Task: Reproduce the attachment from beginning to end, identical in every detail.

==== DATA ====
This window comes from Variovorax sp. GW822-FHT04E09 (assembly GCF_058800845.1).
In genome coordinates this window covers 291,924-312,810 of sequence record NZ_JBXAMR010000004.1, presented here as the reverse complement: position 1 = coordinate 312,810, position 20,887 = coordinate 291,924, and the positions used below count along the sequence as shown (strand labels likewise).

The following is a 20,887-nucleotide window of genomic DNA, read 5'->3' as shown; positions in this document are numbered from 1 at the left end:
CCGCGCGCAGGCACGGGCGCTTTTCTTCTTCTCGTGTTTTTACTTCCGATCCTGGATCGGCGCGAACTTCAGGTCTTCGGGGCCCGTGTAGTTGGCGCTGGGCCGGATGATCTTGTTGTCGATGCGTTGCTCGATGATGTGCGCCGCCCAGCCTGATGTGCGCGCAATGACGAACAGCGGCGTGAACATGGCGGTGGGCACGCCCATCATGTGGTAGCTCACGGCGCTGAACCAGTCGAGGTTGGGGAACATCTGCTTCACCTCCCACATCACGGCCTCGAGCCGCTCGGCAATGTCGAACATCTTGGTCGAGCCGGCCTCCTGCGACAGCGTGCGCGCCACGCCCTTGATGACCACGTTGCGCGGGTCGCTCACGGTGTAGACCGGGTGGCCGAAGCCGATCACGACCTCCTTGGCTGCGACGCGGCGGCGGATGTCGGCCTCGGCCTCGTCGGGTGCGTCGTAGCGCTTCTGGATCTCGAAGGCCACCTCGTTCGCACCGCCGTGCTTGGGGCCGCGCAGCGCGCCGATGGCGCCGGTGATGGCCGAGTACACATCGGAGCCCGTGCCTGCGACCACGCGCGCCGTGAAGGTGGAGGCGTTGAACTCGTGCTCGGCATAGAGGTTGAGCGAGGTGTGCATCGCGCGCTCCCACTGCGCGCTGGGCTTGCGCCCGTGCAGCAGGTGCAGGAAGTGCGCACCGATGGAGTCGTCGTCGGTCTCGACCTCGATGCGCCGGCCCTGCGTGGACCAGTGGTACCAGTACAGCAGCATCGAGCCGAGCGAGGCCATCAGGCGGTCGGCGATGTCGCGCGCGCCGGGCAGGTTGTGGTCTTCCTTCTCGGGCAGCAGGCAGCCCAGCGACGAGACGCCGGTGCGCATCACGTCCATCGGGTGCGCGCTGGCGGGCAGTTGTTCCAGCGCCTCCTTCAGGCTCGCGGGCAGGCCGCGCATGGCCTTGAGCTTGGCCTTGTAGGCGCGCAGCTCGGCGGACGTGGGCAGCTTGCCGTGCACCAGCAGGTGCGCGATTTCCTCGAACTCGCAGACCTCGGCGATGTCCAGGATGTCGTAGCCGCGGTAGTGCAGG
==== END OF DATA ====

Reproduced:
This window comes from Variovorax sp. GW822-FHT04E09 (assembly GCF_058800845.1).
In genome coordinates this window covers 291,924-312,810 of sequence record NZ_JBXAMR010000004.1, presented here as the reverse complement: position 1 = coordinate 312,810, position 20,887 = coordinate 291,924, and the positions used below count along the sequence as shown (strand labels likewise).

The following is a 20,887-nucleotide window of genomic DNA, read 5'->3' as shown; positions in this document are numbered from 1 at the left end:
CCGCGCGCAGGCACGGGCGCTTTTCTTCTTCTCGTGTTTTTACTTCCGATCCTGGATCGGCGCGAACTTCAGGTCTTCGGGGCCCGTGTAGTTGGCGCTGGGCCGGATGATCTTGTTGTCGATGCGTTGCTCGATGATGTGCGCCGCCCAGCCTGATGTGCGCGCAATGACGAACAGCGGCGTGAACATGGCGGTGGGCACGCCCATCATGTGGTAGCTCACGGCGCTGAACCAGTCGAGGTTGGGGAACATCTGCTTCACCTCCCACATCACGGCCTCGAGCCGCTCGGCAATGTCGAACATCTTGGTCGAGCCGGCCTCCTGCGACAGCGTGCGCGCCACGCCCTTGATGACCACGTTGCGCGGGTCGCTCACGGTGTAGACCGGGTGGCCGAAGCCGATCACGACCTCCTTGGCTGCGACGCGGCGGCGGATGTCGGCCTCGGCCTCGTCGGGTGCGTCGTAGCGCTTCTGGATCTCGAAGGCCACCTCGTTCGCACCGCCGTGCTTGGGGCCGCGCAGCGCGCCGATGGCGCCGGTGATGGCCGAGTACACATCGGAGCCCGTGCCTGCGACCACGCGCGCCGTGAAGGTGGAGGCGTTGAACTCGTGCTCGGCATAGAGGTTGAGCGAGGTGTGCATCGCGCGCTCCCACTGCGCGCTGGGCTTGCGCCCGTGCAGCAGGTGCAGGAAGTGCGCACCGATGGAGTCGTCGTCGGTCTCGACCTCGATGCGCCGGCCCTGCGTGGACCAGTGGTACCAGTACAGCAGCATCGAGCCGAGCGAGGCCATCAGGCGGTCGGCGATGTCGCGCGCGCCGGGCAGGTTGTGGTCTTCCTTCTCGGGCAGCAGGCAGCCCAGCGACGAGACGCCGGTGCGCATCACGTCCATCGGGTGCGCGCTGGCGGGCAGTTGTTCCAGCGCCTCCTTCAGGCTCGCGGGCAGGCCGCGCATGGCCTTGAGCTTGGCCTTGTAGGCGCGCAGCTCGGCGGACGTGGGCAGCTTGCCGTGCACCAGCAGGTGCGCGATTTCCTCGAACTCGCAGACCTCGGCGATGTCCAGGATGTCGTAGCCGCGGTAGTGCAGG